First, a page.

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Print Edition> Business
UPDATED: January 23, 2011 NO. 4 JANUARY 27, 2011
Back on Solid Ground
The Chinese economy steers a steady course of more balanced growth, but inflation and asset bubbles are posing daunting challenges

RURAL WEALTH: A farmer in Jingbian County of Shaanxi Province tends to tomatoes in a greenhouse. Income of farmers in Jingbian grew rapidly in 2010 as the county developed more modern agriculture techniques (TAO MING)

Nearly three years after the sweeping financial meltdown, China's green shoots of economic recovery are in full bloom while Western markets have yet to move out of the shadows. China's GDP grew a robust 10.3 percent to 39.8 trillion yuan ($6.05 trillion) in 2010, accelerating from 9.2 percent in 2009, said the National Bureau of Statistics (NBS).

"China experienced a very complicated economic situation last year," said NBS Commissioner Ma Jiantang. "But with flexible policies in place, the economy was able to move on a fast track of growth, though growth rates dipped."

The good news is the growth is balancing out, relying more on consumption. "The hi-tech industries gained strength, and China's western regions played a swift game of catch-up with their eastern counterparts," said Ma.

Current reports hold that China also replaced Japan as the world's second largest economy in 2010. Ma downplayed the success, saying China still lags far behind in terms of residents' wealth. China's per-capita national income ranked only 124th in the world in 2009 according to data from the World Bank, said Ma. In addition, more efforts are still needed to optimize the economic structure and find new ways to conserve energy and water resources.

The Chinese economy appears to be stabilizing, reducing the risk the country will suffer a hard landing as post-crisis stimulus is withdrawn, said Li Daokui, a member of the central bank's Monetary Policy Committee and a professor at Tsinghua University. "Domestic demands have remained buoyant and effectively filled in the blanks left by weaker exports," he said.

The GDP grew 9.8 percent in the fourth quarter of 2010, compared with 11.9 percent, 10.3 percent in the first and second quarters, respectively.

The economic slowdown has been due in part to the government's measures to curb industrial overcapacity and adjust the economic structure, said Zhu Baoliang, a senior economist at the State Information Center.

"That will require a compromise on growth, but given its far-reaching implications, it is well worth the effort," he said.

Li Yang, Vice President of the Chinese Academy of Social Sciences, said China still has a long way to go toward a rebalanced economy. Specifically, the country has to cover considerable ground to propel innovation, the service sector and modern agriculture.

"We are optimistic about the economy's prospects and are glad to see that imports outpaced exports last year, a needed boon for the economic structural adjustment," said Justin Yifu Lin, chief economist at the World Bank. "But we still have our concerns. Learning lessons from many crisis-stricken countries, China must also fend off financial risks, bridge the income gap between the poor and the rich, and protect the environment."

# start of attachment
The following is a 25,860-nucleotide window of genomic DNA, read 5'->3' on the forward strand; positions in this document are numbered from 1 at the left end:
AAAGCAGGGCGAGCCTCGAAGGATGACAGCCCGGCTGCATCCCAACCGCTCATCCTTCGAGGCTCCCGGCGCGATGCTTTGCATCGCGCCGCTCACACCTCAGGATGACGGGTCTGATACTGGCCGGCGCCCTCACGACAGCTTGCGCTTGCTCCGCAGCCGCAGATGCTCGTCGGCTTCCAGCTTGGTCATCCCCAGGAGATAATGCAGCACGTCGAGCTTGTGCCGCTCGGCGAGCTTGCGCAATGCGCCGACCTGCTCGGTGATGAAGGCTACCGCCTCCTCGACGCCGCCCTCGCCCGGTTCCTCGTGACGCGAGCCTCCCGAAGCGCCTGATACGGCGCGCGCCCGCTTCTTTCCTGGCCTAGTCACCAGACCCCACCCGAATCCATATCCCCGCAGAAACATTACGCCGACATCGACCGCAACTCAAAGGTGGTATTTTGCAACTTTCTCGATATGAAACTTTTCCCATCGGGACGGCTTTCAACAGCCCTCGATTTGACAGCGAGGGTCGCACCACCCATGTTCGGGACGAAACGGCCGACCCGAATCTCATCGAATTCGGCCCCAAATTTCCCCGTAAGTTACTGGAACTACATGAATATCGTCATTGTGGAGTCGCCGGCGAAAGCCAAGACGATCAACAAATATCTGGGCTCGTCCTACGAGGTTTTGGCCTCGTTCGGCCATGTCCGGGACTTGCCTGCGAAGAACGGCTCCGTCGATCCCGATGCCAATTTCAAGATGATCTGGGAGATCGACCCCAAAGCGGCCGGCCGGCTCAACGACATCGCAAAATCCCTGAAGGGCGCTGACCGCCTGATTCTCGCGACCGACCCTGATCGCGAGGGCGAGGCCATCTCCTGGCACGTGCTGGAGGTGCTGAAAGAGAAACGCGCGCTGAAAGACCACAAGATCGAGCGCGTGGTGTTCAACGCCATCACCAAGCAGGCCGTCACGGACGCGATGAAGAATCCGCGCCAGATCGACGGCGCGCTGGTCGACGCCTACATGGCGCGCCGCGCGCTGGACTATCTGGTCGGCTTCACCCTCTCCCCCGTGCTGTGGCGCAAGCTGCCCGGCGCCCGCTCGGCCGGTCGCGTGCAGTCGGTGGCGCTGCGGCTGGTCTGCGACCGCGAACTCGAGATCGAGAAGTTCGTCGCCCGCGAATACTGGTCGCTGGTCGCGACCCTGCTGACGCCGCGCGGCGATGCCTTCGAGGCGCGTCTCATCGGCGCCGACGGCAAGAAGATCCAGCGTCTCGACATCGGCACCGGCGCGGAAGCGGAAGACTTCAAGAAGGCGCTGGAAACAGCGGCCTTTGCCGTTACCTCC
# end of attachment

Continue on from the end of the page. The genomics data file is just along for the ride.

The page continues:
Jitters about inflation and simmering real estate bubbles, said Ba Shusong, Deputy Director of the Financial Research Institute at the Development Research Center of the State Council, also pose daunting challenges to the economic future. "In response, policymakers are supposed to walk a fine line between maintaining growth and curbing inflation," said Ba.

Powering forces

While the slowdown in 2009 was attributable to a collapse in external demand, the seeds of the recovery were predominantly homegrown last year. Of the 10.3-percent GDP growth, only 0.8 percentage points were from exports, 3.9 percentage points from consumption and 5.6 percentage points from investment, said the NBS.

Last year total retail sales of consumer goods stood at 15.5 trillion yuan ($2.4 trillion), rising 18.4 percent compared with 2009. The consumer market is bursting with vitality, drawing strength from a vibrant economy and wage growth across the country, said Wang Xiaolu, Deputy Director of the National Economic Research Institute of the China Reform Foundation.

Credit Suisse recently forecasted China may see an annual growth rate of 19 percent, or a 139-percent increase in salaries from now to 2015 as the nation's supply of labor dwindles. The wage inflation will help China become the world's second largest consumer market in five years, said Tao Dong, chief regional economist for non-Japan Asia at Credit Suisse.

Last year per-capita disposable income of urban residents climbed 11.3 percent from a year ago to 19,109 yuan ($2,904) while per-capita net income of farmers was 5,919 yuan ($900), up 14.9 percent year on year.

Meanwhile, government efforts to repair the social safety net have put numerous residents on a firmer social footing and relieved the anxiety making them willing to save.

For several consecutive years, the country has been raising the basic pension for retired workers by 10 percent annually and some provinces have also bumped up the basic living guarantee level. Besides this, China aims to widen its new rural social pension system to cover 40 percent of all rural areas in 2011, up from 23 percent last year. The annual subsidy for basic medical insurance of urban residents has also been raised to 200 yuan ($30.4) from 120 yuan ($18.2) per person in 2010.

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